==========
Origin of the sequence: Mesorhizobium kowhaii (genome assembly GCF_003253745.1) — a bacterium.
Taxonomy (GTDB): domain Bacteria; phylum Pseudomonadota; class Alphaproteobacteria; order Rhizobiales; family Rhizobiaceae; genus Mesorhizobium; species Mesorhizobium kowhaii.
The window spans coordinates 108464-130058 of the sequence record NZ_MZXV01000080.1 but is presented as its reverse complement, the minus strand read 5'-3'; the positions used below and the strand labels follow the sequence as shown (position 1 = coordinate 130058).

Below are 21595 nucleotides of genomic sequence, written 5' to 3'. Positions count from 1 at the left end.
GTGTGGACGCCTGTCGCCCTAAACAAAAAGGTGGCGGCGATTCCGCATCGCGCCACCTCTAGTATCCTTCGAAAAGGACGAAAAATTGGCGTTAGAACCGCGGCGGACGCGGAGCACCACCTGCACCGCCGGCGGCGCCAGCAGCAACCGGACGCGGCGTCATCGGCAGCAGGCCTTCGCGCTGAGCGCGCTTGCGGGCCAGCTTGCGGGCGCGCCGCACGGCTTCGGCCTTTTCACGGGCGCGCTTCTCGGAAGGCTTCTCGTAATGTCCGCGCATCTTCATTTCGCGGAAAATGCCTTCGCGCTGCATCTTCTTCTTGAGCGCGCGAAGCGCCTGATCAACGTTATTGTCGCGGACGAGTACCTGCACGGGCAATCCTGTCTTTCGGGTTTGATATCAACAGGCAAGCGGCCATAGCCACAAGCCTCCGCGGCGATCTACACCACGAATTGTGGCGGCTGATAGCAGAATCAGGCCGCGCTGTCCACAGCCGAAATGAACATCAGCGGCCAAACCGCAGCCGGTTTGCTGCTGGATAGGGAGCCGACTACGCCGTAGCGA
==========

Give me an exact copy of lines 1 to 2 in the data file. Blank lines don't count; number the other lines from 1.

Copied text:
Origin of the sequence: Mesorhizobium kowhaii (genome assembly GCF_003253745.1) — a bacterium.
Taxonomy (GTDB): domain Bacteria; phylum Pseudomonadota; class Alphaproteobacteria; order Rhizobiales; family Rhizobiaceae; genus Mesorhizobium; species Mesorhizobium kowhaii.